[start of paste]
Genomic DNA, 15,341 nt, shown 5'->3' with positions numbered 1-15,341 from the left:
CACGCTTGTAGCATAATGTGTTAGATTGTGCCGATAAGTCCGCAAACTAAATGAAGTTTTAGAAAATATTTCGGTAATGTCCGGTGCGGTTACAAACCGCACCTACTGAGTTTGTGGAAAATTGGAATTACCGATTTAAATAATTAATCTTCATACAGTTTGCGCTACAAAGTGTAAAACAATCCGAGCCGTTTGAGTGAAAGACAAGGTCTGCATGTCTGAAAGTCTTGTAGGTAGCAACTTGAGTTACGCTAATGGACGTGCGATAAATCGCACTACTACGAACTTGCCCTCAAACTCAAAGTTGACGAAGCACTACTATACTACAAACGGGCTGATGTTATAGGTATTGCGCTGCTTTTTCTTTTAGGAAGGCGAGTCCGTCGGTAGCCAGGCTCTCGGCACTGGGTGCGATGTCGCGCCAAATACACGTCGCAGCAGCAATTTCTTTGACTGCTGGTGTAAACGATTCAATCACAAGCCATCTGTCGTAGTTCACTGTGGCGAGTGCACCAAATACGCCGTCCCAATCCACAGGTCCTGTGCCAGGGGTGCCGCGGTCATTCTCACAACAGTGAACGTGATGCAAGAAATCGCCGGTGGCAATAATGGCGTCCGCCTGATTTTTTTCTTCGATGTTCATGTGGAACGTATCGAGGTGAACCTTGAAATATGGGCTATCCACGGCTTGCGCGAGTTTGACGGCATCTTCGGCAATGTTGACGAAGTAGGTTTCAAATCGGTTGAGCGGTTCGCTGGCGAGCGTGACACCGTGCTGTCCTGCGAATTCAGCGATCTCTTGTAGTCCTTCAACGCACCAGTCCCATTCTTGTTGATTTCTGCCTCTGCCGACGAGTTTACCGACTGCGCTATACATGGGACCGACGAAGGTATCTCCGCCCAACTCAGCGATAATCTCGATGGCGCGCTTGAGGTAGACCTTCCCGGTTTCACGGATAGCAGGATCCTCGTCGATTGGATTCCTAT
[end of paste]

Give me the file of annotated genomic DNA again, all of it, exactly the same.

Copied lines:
Genomic DNA, 15,341 nt, shown 5'->3' with positions numbered 1-15,341 from the left:
CACGCTTGTAGCATAATGTGTTAGATTGTGCCGATAAGTCCGCAAACTAAATGAAGTTTTAGAAAATATTTCGGTAATGTCCGGTGCGGTTACAAACCGCACCTACTGAGTTTGTGGAAAATTGGAATTACCGATTTAAATAATTAATCTTCATACAGTTTGCGCTACAAAGTGTAAAACAATCCGAGCCGTTTGAGTGAAAGACAAGGTCTGCATGTCTGAAAGTCTTGTAGGTAGCAACTTGAGTTACGCTAATGGACGTGCGATAAATCGCACTACTACGAACTTGCCCTCAAACTCAAAGTTGACGAAGCACTACTATACTACAAACGGGCTGATGTTATAGGTATTGCGCTGCTTTTTCTTTTAGGAAGGCGAGTCCGTCGGTAGCCAGGCTCTCGGCACTGGGTGCGATGTCGCGCCAAATACACGTCGCAGCAGCAATTTCTTTGACTGCTGGTGTAAACGATTCAATCACAAGCCATCTGTCGTAGTTCACTGTGGCGAGTGCACCAAATACGCCGTCCCAATCCACAGGTCCTGTGCCAGGGGTGCCGCGGTCATTCTCACAACAGTGAACGTGATGCAAGAAATCGCCGGTGGCAATAATGGCGTCCGCCTGATTTTTTTCTTCGATGTTCATGTGGAACGTATCGAGGTGAACCTTGAAATATGGGCTATCCACGGCTTGCGCGAGTTTGACGGCATCTTCGGCAATGTTGACGAAGTAGGTTTCAAATCGGTTGAGCGGTTCGCTGGCGAGCGTGACACCGTGCTGTCCTGCGAATTCAGCGATCTCTTGTAGTCCTTCAACGCACCAGTCCCATTCTTGTTGATTTCTGCCTCTGCCGACGAGTTTACCGACTGCGCTATACATGGGACCGACGAAGGTATCTCCGCCCAACTCAGCGATAATCTCGATGGCGCGCTTGAGGTAGACCTTCCCGGTTTCACGGATAGCAGGATCCTCGTCGATTGGATTCCTAT